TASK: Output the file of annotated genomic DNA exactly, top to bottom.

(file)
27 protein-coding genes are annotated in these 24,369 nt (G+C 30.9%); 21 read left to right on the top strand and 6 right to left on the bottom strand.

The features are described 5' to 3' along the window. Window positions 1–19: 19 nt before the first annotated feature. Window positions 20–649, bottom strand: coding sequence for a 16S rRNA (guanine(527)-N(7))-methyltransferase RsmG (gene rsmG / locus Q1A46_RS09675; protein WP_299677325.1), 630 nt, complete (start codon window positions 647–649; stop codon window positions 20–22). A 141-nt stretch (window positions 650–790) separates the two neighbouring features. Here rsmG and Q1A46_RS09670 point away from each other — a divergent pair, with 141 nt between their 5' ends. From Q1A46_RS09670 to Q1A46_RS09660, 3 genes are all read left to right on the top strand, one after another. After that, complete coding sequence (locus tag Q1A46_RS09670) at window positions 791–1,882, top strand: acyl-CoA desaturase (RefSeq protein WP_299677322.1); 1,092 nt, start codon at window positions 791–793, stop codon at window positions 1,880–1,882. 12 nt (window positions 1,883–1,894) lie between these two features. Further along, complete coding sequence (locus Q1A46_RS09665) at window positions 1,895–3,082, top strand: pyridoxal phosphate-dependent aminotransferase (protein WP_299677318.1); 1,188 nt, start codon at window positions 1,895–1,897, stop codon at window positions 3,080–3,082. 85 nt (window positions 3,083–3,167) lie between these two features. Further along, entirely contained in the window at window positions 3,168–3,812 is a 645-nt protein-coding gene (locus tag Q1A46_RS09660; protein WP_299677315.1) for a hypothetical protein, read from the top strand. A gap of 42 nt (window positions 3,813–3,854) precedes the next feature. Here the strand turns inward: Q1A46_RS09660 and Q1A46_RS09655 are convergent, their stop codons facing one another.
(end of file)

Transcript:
27 protein-coding genes are annotated in these 24,369 nt (G+C 30.9%); 21 read left to right on the top strand and 6 right to left on the bottom strand.

The features are described 5' to 3' along the window. Window positions 1–19: 19 nt before the first annotated feature. Window positions 20–649, bottom strand: coding sequence for a 16S rRNA (guanine(527)-N(7))-methyltransferase RsmG (gene rsmG / locus Q1A46_RS09675; protein WP_299677325.1), 630 nt, complete (start codon window positions 647–649; stop codon window positions 20–22). A 141-nt stretch (window positions 650–790) separates the two neighbouring features. Here rsmG and Q1A46_RS09670 point away from each other — a divergent pair, with 141 nt between their 5' ends. From Q1A46_RS09670 to Q1A46_RS09660, 3 genes are all read left to right on the top strand, one after another. After that, complete coding sequence (locus tag Q1A46_RS09670) at window positions 791–1,882, top strand: acyl-CoA desaturase (RefSeq protein WP_299677322.1); 1,092 nt, start codon at window positions 791–793, stop codon at window positions 1,880–1,882. 12 nt (window positions 1,883–1,894) lie between these two features. Further along, complete coding sequence (locus Q1A46_RS09665) at window positions 1,895–3,082, top strand: pyridoxal phosphate-dependent aminotransferase (protein WP_299677318.1); 1,188 nt, start codon at window positions 1,895–1,897, stop codon at window positions 3,080–3,082. 85 nt (window positions 3,083–3,167) lie between these two features. Further along, entirely contained in the window at window positions 3,168–3,812 is a 645-nt protein-coding gene (locus tag Q1A46_RS09660; protein WP_299677315.1) for a hypothetical protein, read from the top strand. A gap of 42 nt (window positions 3,813–3,854) precedes the next feature. Here the strand turns inward: Q1A46_RS09660 and Q1A46_RS09655 are convergent, their stop codons facing one another.